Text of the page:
James Bond is assigned to protect Elektra King, the daughter
of a murdered oil tycoon. She could be the next target of
her one-time kidnapper, Renard, a ruthless terrorist who is
unable to feel pain because of a bullet lodged in his brain...
firmly established Bond as an action hero for the '90s in
Tomorrow Never Dies, the creative team strive to give
us even more for the new millennium in The World Is Not
Enough. The action is still up-front (the opening boat
chase on the River Thames ranks among the finest examples
ever) as is the sly innuendo (from Samantha Bond's Moneypenny
telling Bond "I know exactly where to put that" to Brosnan's
inevitable but no less hilarious "I thought Christmas only
comes once a year").
Brosnan and director Michael Apted ensure that their film
also offers depth, human interest plus a few surprises, the
likes of which we haven't seen since the Dalton movies. A
friend of mine once likened GoldenEye to a Connery
film and Tomorrow Never Dies to a Moore movie, while
this is decidedly like one of Dalton's. Brosnan displays a
distinctly mean streak, from his opening confrontation with
Swiss banker Lachaise (Patrick Malahide) to his shocking showdown
with Elektra (Sophie Marceau) and also develops Bond's humanity.
Not only is 007 vulnerable to injury, a factor that proves
pivotal to the plot, but he is also susceptible to Elektra's
charms. Unlike many of his previous, more casual conquests,
Bond is unable to shrug off her betrayal.
surprises provided by scriptwriters Neal Purvis, Robert Wade
and Bruce Feirstein include the very nature of Elektra (or
rather, this would have been surprising, had the film's
pre-publicity not spilled the beans). Thanks to a splendid
two-faced performance by Marceau, Elektra defies Bond-movie
convention by being both a Bond girl and a villain on equal
par with Robert
Carlyle's sadistic yet almost sympathetic Renard.
The heavy involvement of M (the dependable Judi Dench) is
also extremely welcome, and the danger in which she is placed
quite unexpected, though it does owe a debt to Kingsley Amis'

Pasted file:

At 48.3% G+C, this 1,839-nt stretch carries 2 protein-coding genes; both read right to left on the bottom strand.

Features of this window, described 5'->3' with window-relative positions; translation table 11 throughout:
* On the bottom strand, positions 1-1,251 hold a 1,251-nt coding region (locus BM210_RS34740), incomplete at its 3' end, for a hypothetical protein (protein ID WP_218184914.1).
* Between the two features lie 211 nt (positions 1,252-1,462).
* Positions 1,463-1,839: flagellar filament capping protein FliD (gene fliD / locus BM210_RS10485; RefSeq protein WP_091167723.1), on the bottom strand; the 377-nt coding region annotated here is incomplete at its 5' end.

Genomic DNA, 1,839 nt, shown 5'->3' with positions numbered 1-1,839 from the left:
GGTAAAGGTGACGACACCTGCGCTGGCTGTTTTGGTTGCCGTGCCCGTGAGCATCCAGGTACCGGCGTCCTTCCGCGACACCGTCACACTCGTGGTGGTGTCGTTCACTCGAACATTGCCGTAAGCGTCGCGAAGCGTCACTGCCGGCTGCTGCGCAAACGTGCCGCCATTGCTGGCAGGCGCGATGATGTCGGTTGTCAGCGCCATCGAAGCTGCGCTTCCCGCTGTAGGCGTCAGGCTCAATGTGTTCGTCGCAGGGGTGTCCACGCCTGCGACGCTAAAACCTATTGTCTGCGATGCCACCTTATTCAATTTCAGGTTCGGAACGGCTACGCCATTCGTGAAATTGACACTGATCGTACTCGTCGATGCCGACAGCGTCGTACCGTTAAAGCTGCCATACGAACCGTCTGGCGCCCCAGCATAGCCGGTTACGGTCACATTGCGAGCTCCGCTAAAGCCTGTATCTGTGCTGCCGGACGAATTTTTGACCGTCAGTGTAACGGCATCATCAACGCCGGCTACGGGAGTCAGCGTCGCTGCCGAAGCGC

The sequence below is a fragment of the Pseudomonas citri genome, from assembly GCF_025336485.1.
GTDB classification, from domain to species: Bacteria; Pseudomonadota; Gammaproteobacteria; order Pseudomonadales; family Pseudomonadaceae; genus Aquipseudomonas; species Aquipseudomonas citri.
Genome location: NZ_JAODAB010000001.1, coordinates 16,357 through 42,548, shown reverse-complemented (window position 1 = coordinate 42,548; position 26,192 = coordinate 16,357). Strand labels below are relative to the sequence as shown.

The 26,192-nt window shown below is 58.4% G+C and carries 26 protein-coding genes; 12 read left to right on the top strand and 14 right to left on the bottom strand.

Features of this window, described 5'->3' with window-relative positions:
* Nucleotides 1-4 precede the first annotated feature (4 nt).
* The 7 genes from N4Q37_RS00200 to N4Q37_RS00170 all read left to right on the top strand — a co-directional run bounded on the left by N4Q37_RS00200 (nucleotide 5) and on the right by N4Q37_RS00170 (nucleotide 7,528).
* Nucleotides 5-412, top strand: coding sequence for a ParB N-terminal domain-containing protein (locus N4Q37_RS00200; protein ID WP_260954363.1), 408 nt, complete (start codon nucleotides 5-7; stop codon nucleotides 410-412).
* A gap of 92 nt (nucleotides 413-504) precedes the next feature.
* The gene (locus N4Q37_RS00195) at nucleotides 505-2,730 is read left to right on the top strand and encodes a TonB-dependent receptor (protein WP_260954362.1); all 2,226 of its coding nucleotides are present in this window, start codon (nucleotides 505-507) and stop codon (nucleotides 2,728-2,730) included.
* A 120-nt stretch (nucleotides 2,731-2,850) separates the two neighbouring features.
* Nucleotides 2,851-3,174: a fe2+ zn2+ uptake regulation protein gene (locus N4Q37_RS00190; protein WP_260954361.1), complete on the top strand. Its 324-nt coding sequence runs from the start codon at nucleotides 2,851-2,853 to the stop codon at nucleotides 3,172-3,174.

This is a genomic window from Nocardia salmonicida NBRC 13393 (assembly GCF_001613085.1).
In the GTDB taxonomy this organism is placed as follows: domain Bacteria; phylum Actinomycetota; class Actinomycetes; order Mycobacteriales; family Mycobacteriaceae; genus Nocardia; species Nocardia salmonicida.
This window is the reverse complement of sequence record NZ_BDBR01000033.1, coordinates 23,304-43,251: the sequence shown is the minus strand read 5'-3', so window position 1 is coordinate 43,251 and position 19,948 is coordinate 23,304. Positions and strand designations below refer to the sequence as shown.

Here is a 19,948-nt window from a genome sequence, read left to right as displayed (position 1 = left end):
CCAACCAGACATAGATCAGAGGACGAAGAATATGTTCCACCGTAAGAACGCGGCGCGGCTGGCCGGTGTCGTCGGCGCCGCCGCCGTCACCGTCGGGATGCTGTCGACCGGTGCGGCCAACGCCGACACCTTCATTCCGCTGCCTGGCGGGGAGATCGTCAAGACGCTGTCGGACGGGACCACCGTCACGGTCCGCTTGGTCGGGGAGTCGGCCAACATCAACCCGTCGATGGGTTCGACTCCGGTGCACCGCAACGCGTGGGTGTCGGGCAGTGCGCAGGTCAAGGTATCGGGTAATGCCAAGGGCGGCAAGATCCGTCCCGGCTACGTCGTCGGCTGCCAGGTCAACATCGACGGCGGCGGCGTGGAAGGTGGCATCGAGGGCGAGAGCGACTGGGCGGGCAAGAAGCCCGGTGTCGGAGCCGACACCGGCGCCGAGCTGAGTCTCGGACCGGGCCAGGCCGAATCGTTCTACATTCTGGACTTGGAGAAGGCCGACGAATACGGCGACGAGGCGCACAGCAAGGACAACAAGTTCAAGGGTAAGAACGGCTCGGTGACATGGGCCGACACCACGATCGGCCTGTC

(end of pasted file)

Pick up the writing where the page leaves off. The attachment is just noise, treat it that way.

Bond novel Colonel Sun. The writers may also have found
inspiration for Elektra as villain/love interest in John Gardner's
For Special Services. Nor is the work of Ian Fleming
overlooked. Aside from the title (which is the Bond family
motto first mentioned in On Her Majesty's Secret Service)
the torture chair used on 007 is very Fleming, being a more
brutal and less fantastical instrument than the usual Bond-movie
devices, such as Goldfinger's laser or Drax's centrifuge in
the subject of the title, The World Is Not Enough is
about as relevant to the plot as A View to a Kill's
title was back in 1985, being justified only by a single name
check in the dialogue.
while I'm splitting hairs, if Renard has no sense of touch,
how come he is able to climb without constantly having to
check the positions of his hands and feet? It would be like
trying to climb a ladder with numb limbs.
is also note-worthy for marking the touching swansong of Desmond
Llewelyn as Q. It is eerily uncanny that the actor died in
a road accident so soon after completing this movie, which
introduces his successor (John Cleese, who provides an amusing
couple of scenes). Disc 2 includes a tribute to Llewelyn,
with a medley of the gadget-master's greatest moments.
also great to see the return of Robbie Coltrane as GoldenEye's
Valentin Zukovsky, in a significantly larger role this time
- larger in terms of screen time, I mean! And Denise Richards
provides glamour, conviction and witty repartee as Bond's
ultimate love interest, Dr Christmas Jones, who is also involved
in the thick of the action. Great lines include Jones's, "The
world's greatest terrorist running around with six kilos of
weapons-grade plutonium can't be good. I gotta get it back
or someone's gonna have my ass," to which Bond replies, "First
things first," and, "You wanna put that in English for those
of us who don't speak spy?"
David Arnold develops the deliberately traditional style of
his action music in Tomorrow Never Dies, adding punchy
layers of synthesised dance rhythms, a similar but more intricate
approach to that taken by John Barry in The Living Daylights.
The title song, performed by Garbage, is one of the better
examples in recent years.
original single-disc release of this film was already packed
with special features, including two audio commentaries; three
documentaries; two trailers; the Garbage music video; and
The Secrets of 007, which deconstructs nine stunt or
effects-based sequences, revealing storyboard excerpts, various
views of the filming, and individual elements that went into
creating the finished product. However, those awfully nice
Sony people (as Cleese used to call them) have decided that
these features are not enough, and have added the 25-minute
"making of" TV programme, James Bond Down River, covering
the filming of the Thames chase; Creating an Icon,
which details the making of the teaser trailer; and the Hong
Kong press conference for the movie. In addition, there are
eight deleted, expanded, alternate and/or multi-angle scenes,
all introduced by Michael Apted, some of them with optional
commentaries. These include material that was cut when the
Thames chase was moved from after the opening titles to become
part of the pre-titles sequence.
gadget worthy of Q himself, a weekend will not be enough to
fully explore the joys contained within this double-disc pack.